Trump, Xi hold high-stakes trade war talks at G20 in Japan

OSAKA (Reuters) – U.S. President Donald Trump said on Saturday he was open to a potentially “historic” trade deal with Chinese President Xi Jinping, as they began talks that could ease tensions or plunge the world’s two largest economies into a deeper trade war.

The dispute has already cost companies in both countries billions of dollars, disrupted global manufacturing and supply lines, and roiled global markets.

Trump and Xi were meeting on the sidelines of a Group of 20 (G20) summit in Osaka, western Japan, where the trade feud including a dispute over Huawei Technologies Co has raised concerns about its threat to global growth.

“I actually think that we were very close and … that something happened where it slipped a little bit, and now we’re getting a little bit closer,” Trump told Xi as the cameras rolled at the start of the closely-watched talks.

“But it would be historic if we could do a fair trade deal.

“We’re totally open to it, and I know you’re totally open to it.” He gave no details of what a deal would entail.

The U.S. president has said he would extend existing tariffs to cover almost all imports from China into the United States if there was no progress from the meeting on wide-ranging U.S. demands for economic reforms.

Xi told Trump he was ready to exchange views on fundamental issues and stressed the need for dialogue over confrontation.

“Forty years on, enormous change has taken place in the international situation and China-U.S. relations, but one basic fact remains unchanged. China and the United States both benefit from cooperation and lose in confrontation,” Xi said.

“Cooperation and dialogue are better than friction and confrontation,” he added.

“Today I’m prepared to exchange views with you on the fundamental issues concerning the growth of China-U.S. relations, so as to set the direction for our relationship in the period to come and to advance the China-U.S. relationship based on coordination, cooperation and stability,” Xi said.

China’s Global Times, published by the ruling Communist Party’s official People’s Daily, said earlier on Saturday the world had to “contain capricious U.S. actions”, pointing to examples like Trump withdrawing from the Paris climate accord.

“The world needs to rein in the U.S., although it’s difficult,” the paper said in an editorial.

“The problem is that many countries have misgivings in expressing their opposition to U.S. bullying tactics out of fear for U.S. power, or hope to profit from the U.S. stirring up the global order through opportunism.”


The leaders of the big economies will agree on Saturday to accelerate reforms to the World Trade Organization but stop short of calling for the need to resist protectionism in their closing communique, Japan’s Nikkei newspaper said.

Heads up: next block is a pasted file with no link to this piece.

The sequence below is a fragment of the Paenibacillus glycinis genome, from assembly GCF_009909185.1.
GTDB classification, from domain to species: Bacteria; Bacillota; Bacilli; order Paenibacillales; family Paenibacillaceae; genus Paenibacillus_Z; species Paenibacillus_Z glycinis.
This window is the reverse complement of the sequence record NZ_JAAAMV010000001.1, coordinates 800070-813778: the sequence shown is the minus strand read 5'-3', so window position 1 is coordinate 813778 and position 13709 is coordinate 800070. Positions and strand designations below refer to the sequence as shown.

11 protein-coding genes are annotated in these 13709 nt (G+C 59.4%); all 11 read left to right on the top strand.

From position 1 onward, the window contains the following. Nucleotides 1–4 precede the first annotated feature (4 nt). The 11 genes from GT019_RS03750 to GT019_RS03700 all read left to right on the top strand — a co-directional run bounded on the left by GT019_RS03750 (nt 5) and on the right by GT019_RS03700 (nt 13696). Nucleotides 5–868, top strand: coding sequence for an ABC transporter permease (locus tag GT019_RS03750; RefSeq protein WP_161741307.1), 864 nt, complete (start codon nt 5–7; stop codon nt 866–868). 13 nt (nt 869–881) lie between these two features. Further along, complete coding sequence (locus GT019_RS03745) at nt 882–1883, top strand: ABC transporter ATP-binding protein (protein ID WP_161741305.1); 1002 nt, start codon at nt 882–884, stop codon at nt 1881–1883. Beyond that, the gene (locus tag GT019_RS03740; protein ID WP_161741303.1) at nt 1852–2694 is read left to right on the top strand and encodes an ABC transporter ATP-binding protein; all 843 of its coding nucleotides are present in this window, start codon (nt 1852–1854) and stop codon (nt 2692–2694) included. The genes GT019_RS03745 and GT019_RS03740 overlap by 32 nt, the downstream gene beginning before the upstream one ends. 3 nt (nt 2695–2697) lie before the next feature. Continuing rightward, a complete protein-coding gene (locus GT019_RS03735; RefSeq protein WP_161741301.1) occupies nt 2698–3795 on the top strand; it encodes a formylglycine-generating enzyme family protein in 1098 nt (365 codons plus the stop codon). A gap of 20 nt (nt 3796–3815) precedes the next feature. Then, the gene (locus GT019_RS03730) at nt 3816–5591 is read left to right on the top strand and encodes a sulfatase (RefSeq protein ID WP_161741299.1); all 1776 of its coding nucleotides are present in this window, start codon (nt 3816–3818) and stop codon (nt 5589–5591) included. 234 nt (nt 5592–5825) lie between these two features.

U.S. President Donald Trump meets with China’s President Xi Jinping at the start of their bilateral meeting at the G20 leaders summit in Osaka, Japan, June 29, 2019. REUTERS/Kevin Lamarque

The best outcome from the Trump-Xi talks would be a resumption of trade negotiations, Marc Short, the chief of staff for U.S. Vice President Mike Pence, told reporters at the White House on Friday.

The United States says China has been stealing U.S. intellectual property for years, forces U.S. companies to share trade secrets as a condition for doing business in China, and subsidizes state-owned firms so they can dominate both domestic and international business.

China says the United States is making unreasonable demands and must also make concessions.

“We feel the U.S. side is exerting extreme pressure,” a Chinese diplomat told Reuters on Friday on condition of anonymity. “It is raising many demands but doesn’t want to make concessions.”

The dispute escalated when talks collapsed in May after Washington accused Beijing of reneging on reform pledges. Trump raised tariffs to 25% from 10% on $200 billion of Chinese goods, and China retaliated with levies on U.S. imports.

As relations between the two countries have soured, the dispute has spread beyond trade. The U.S. administration has declared Chinese telecommunications giant Huawei a security threat, effectively banning U.S. companies from doing business with it.

U.S. officials have also put pressure on other governments worldwide to drop Huawei from plans for fifth generation, or 5G, network development.

Trump has suggested easing U.S. restrictions on Huawei could be a factor in a trade deal with Xi.

China has demanded the U.S. drop the restrictions, and said Huawei presents no security threat.

Slideshow (5 Images)

Several G20 leaders warned on the first day of the summit on Friday that growing Sino-U.S. trade friction was threatening global growth.

“The trade relations between China and the United States are difficult, they are contributing to the slowdown of the global economy,” European Commission President Jean-Claude Juncker told a news conference.

Reporting by Roberta Rampton in Osaka; Additional reporting by Koh Gui Qing in New York, Ben Blanchard in Beijing and Leika Kihara in Osaka; Writing by Simon Webb and Linda Sieg; Editing by Rosalba O’Brien, William Mallard and Himani Sarkar

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